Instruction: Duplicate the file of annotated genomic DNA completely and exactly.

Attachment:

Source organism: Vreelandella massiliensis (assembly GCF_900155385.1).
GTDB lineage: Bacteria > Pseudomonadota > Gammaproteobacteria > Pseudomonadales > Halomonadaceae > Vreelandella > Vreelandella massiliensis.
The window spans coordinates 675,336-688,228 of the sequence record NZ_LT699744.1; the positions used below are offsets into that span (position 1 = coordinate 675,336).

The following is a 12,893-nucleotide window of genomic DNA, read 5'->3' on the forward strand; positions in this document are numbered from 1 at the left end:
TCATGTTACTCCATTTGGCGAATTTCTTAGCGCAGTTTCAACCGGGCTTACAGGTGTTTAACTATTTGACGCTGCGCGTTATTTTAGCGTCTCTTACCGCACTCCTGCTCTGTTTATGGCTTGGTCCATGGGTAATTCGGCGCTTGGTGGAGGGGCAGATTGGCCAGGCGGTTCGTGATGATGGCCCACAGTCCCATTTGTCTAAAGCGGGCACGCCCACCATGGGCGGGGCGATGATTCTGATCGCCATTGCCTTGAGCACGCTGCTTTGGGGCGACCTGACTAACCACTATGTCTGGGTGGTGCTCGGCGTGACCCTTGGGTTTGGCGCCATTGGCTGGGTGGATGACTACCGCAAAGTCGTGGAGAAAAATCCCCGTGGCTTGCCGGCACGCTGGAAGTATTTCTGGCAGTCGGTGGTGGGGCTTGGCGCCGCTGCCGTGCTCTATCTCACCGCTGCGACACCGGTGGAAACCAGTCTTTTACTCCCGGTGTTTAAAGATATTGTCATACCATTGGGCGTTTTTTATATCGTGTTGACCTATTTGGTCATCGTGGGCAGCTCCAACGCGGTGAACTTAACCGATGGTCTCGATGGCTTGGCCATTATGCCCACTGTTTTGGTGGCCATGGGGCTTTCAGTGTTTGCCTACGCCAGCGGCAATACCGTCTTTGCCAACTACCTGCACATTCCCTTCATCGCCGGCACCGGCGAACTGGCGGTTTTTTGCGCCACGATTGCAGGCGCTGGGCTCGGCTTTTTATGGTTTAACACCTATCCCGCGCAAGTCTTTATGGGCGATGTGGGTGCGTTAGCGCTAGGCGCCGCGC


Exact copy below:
Source organism: Vreelandella massiliensis (assembly GCF_900155385.1).
GTDB lineage: Bacteria > Pseudomonadota > Gammaproteobacteria > Pseudomonadales > Halomonadaceae > Vreelandella > Vreelandella massiliensis.
The window spans coordinates 675,336-688,228 of the sequence record NZ_LT699744.1; the positions used below are offsets into that span (position 1 = coordinate 675,336).

The following is a 12,893-nucleotide window of genomic DNA, read 5'->3' on the forward strand; positions in this document are numbered from 1 at the left end:
TCATGTTACTCCATTTGGCGAATTTCTTAGCGCAGTTTCAACCGGGCTTACAGGTGTTTAACTATTTGACGCTGCGCGTTATTTTAGCGTCTCTTACCGCACTCCTGCTCTGTTTATGGCTTGGTCCATGGGTAATTCGGCGCTTGGTGGAGGGGCAGATTGGCCAGGCGGTTCGTGATGATGGCCCACAGTCCCATTTGTCTAAAGCGGGCACGCCCACCATGGGCGGGGCGATGATTCTGATCGCCATTGCCTTGAGCACGCTGCTTTGGGGCGACCTGACTAACCACTATGTCTGGGTGGTGCTCGGCGTGACCCTTGGGTTTGGCGCCATTGGCTGGGTGGATGACTACCGCAAAGTCGTGGAGAAAAATCCCCGTGGCTTGCCGGCACGCTGGAAGTATTTCTGGCAGTCGGTGGTGGGGCTTGGCGCCGCTGCCGTGCTCTATCTCACCGCTGCGACACCGGTGGAAACCAGTCTTTTACTCCCGGTGTTTAAAGATATTGTCATACCATTGGGCGTTTTTTATATCGTGTTGACCTATTTGGTCATCGTGGGCAGCTCCAACGCGGTGAACTTAACCGATGGTCTCGATGGCTTGGCCATTATGCCCACTGTTTTGGTGGCCATGGGGCTTTCAGTGTTTGCCTACGCCAGCGGCAATACCGTCTTTGCCAACTACCTGCACATTCCCTTCATCGCCGGCACCGGCGAACTGGCGGTTTTTTGCGCCACGATTGCAGGCGCTGGGCTCGGCTTTTTATGGTTTAACACCTATCCCGCGCAAGTCTTTATGGGCGATGTGGGTGCGTTAGCGCTAGGCGCCGCGC